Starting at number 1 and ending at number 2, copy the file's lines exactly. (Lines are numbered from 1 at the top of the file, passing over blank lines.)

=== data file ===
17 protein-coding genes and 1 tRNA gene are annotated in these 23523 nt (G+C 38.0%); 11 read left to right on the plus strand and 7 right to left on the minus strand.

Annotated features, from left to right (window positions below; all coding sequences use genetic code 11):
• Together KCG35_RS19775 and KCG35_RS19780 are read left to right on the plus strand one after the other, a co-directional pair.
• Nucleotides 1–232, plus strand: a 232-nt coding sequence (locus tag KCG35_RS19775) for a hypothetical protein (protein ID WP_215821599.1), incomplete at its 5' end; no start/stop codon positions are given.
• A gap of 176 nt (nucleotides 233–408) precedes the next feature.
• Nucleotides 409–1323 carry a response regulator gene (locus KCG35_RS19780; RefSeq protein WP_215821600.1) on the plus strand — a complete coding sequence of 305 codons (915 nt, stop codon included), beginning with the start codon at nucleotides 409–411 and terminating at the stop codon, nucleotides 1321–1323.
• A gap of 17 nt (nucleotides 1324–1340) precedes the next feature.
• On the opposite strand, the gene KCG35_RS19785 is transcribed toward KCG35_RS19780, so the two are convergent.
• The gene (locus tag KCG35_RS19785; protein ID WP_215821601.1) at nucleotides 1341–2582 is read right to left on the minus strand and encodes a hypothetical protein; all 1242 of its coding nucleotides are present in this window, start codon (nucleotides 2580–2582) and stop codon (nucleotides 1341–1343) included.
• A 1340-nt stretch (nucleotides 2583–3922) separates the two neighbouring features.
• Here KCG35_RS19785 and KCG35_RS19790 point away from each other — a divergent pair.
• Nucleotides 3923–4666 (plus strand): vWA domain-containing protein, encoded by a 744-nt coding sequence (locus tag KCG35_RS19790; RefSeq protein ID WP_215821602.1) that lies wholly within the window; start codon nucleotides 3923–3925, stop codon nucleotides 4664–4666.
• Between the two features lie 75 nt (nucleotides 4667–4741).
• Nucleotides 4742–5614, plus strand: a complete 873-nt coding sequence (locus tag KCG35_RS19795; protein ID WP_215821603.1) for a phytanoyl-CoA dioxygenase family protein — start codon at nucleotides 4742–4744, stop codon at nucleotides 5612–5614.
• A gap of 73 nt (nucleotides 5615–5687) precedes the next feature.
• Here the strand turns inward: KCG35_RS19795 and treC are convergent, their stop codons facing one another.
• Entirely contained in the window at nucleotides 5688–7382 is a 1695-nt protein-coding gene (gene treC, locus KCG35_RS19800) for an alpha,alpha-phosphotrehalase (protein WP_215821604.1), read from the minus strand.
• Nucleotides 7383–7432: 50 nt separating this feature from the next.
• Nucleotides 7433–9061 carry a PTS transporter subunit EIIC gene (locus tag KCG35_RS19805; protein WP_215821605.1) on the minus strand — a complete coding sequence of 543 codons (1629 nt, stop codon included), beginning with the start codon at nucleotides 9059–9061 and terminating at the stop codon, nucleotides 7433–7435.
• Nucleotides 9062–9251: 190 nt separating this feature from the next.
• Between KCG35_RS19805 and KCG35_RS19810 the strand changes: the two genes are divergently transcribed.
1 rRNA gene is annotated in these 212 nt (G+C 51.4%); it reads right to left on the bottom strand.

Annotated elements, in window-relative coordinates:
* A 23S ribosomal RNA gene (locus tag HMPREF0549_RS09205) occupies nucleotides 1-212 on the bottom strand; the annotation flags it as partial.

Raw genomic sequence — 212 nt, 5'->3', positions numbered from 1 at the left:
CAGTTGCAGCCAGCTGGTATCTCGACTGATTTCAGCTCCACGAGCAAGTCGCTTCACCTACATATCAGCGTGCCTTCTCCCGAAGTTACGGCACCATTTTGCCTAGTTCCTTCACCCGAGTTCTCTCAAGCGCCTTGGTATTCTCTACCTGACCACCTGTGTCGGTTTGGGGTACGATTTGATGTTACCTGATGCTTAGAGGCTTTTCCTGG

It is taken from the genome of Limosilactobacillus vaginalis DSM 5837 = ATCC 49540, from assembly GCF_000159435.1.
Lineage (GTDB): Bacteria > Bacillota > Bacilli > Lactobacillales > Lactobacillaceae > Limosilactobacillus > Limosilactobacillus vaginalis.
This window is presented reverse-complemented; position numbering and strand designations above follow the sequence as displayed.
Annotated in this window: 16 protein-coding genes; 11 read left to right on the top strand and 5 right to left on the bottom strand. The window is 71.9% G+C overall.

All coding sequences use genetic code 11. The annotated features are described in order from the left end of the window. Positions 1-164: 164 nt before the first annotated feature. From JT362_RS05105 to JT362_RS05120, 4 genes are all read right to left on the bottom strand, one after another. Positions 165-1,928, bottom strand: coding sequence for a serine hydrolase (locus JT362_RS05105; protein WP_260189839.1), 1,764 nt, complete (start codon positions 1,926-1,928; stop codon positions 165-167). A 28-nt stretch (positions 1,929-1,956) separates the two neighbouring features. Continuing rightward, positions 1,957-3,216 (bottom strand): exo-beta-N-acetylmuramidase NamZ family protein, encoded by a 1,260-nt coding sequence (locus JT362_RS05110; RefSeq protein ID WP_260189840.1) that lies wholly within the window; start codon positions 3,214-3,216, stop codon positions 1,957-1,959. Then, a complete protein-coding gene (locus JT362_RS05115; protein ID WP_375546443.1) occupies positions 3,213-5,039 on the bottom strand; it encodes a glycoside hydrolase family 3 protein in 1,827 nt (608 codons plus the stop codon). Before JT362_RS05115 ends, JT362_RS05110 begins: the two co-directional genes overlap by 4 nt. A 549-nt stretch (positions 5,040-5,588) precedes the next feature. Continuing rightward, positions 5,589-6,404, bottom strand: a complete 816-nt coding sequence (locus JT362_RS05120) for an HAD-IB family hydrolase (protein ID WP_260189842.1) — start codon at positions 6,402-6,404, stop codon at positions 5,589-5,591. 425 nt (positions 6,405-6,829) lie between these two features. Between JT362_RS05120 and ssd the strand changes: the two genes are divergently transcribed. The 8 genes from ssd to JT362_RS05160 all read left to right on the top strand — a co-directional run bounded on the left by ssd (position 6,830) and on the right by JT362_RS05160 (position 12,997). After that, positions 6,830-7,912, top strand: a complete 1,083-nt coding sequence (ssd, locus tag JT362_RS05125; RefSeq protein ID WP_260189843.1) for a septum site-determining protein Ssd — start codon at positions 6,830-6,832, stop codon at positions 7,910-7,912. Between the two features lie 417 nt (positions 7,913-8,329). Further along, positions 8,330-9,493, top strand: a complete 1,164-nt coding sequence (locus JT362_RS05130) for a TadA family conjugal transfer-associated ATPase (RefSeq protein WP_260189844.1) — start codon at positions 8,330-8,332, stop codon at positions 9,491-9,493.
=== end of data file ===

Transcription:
17 protein-coding genes and 1 tRNA gene are annotated in these 23523 nt (G+C 38.0%); 11 read left to right on the plus strand and 7 right to left on the minus strand.

Annotated features, from left to right (window positions below; all coding sequences use genetic code 11):